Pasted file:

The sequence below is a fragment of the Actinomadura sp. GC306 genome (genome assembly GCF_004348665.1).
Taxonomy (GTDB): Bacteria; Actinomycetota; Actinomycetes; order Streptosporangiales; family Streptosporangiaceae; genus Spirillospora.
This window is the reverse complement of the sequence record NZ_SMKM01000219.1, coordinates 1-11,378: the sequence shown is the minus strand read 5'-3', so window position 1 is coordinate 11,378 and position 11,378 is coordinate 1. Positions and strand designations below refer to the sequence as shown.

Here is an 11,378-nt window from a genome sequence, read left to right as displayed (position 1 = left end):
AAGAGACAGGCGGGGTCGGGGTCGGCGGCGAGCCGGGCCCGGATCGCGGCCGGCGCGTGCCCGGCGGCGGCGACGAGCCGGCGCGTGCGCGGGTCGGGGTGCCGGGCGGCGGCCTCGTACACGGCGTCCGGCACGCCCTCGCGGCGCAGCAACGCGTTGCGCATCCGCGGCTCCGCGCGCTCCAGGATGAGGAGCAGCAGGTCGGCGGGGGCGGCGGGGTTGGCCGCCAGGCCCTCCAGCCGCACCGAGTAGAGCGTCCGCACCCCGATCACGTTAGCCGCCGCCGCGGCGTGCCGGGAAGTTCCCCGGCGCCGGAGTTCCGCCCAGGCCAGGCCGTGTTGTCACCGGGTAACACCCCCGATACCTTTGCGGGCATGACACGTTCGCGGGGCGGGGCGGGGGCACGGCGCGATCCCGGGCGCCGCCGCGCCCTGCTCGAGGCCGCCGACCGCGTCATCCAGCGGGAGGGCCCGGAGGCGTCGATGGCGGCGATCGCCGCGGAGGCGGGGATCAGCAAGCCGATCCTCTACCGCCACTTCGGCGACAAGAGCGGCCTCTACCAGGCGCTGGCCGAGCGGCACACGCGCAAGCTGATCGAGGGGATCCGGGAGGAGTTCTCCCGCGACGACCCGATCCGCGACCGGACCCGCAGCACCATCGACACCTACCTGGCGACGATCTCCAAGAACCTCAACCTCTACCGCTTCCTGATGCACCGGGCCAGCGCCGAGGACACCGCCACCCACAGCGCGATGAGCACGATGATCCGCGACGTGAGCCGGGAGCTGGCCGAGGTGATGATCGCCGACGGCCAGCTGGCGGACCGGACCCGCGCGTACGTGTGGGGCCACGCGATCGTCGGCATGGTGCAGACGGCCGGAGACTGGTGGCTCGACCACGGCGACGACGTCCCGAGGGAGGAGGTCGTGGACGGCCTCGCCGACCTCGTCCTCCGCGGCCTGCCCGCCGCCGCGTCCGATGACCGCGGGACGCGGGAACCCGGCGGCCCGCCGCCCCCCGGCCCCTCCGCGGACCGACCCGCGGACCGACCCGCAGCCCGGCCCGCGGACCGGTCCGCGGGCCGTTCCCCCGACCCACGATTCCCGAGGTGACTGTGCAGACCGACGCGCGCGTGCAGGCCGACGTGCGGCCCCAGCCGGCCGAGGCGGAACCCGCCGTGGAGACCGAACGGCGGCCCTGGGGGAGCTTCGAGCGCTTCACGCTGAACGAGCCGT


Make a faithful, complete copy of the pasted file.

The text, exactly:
The sequence below is a fragment of the Actinomadura sp. GC306 genome (genome assembly GCF_004348665.1).
Taxonomy (GTDB): Bacteria; Actinomycetota; Actinomycetes; order Streptosporangiales; family Streptosporangiaceae; genus Spirillospora.
This window is the reverse complement of the sequence record NZ_SMKM01000219.1, coordinates 1-11,378: the sequence shown is the minus strand read 5'-3', so window position 1 is coordinate 11,378 and position 11,378 is coordinate 1. Positions and strand designations below refer to the sequence as shown.

Here is an 11,378-nt window from a genome sequence, read left to right as displayed (position 1 = left end):
AAGAGACAGGCGGGGTCGGGGTCGGCGGCGAGCCGGGCCCGGATCGCGGCCGGCGCGTGCCCGGCGGCGGCGACGAGCCGGCGCGTGCGCGGGTCGGGGTGCCGGGCGGCGGCCTCGTACACGGCGTCCGGCACGCCCTCGCGGCGCAGCAACGCGTTGCGCATCCGCGGCTCCGCGCGCTCCAGGATGAGGAGCAGCAGGTCGGCGGGGGCGGCGGGGTTGGCCGCCAGGCCCTCCAGCCGCACCGAGTAGAGCGTCCGCACCCCGATCACGTTAGCCGCCGCCGCGGCGTGCCGGGAAGTTCCCCGGCGCCGGAGTTCCGCCCAGGCCAGGCCGTGTTGTCACCGGGTAACACCCCCGATACCTTTGCGGGCATGACACGTTCGCGGGGCGGGGCGGGGGCACGGCGCGATCCCGGGCGCCGCCGCGCCCTGCTCGAGGCCGCCGACCGCGTCATCCAGCGGGAGGGCCCGGAGGCGTCGATGGCGGCGATCGCCGCGGAGGCGGGGATCAGCAAGCCGATCCTCTACCGCCACTTCGGCGACAAGAGCGGCCTCTACCAGGCGCTGGCCGAGCGGCACACGCGCAAGCTGATCGAGGGGATCCGGGAGGAGTTCTCCCGCGACGACCCGATCCGCGACCGGACCCGCAGCACCATCGACACCTACCTGGCGACGATCTCCAAGAACCTCAACCTCTACCGCTTCCTGATGCACCGGGCCAGCGCCGAGGACACCGCCACCCACAGCGCGATGAGCACGATGATCCGCGACGTGAGCCGGGAGCTGGCCGAGGTGATGATCGCCGACGGCCAGCTGGCGGACCGGACCCGCGCGTACGTGTGGGGCCACGCGATCGTCGGCATGGTGCAGACGGCCGGAGACTGGTGGCTCGACCACGGCGACGACGTCCCGAGGGAGGAGGTCGTGGACGGCCTCGCCGACCTCGTCCTCCGCGGCCTGCCCGCCGCCGCGTCCGATGACCGCGGGACGCGGGAACCCGGCGGCCCGCCGCCCCCCGGCCCCTCCGCGGACCGACCCGCGGACCGACCCGCAGCCCGGCCCGCGGACCGGTCCGCGGGCCGTTCCCCCGACCCACGATTCCCGAGGTGACTGTGCAGACCGACGCGCGCGTGCAGGCCGACGTGCGGCCCCAGCCGGCCGAGGCGGAACCCGCCGTGGAGACCGAACGGCGGCCCTGGGGGAGCTTCGAGCGCTTCACGCTGAACGAGCCGT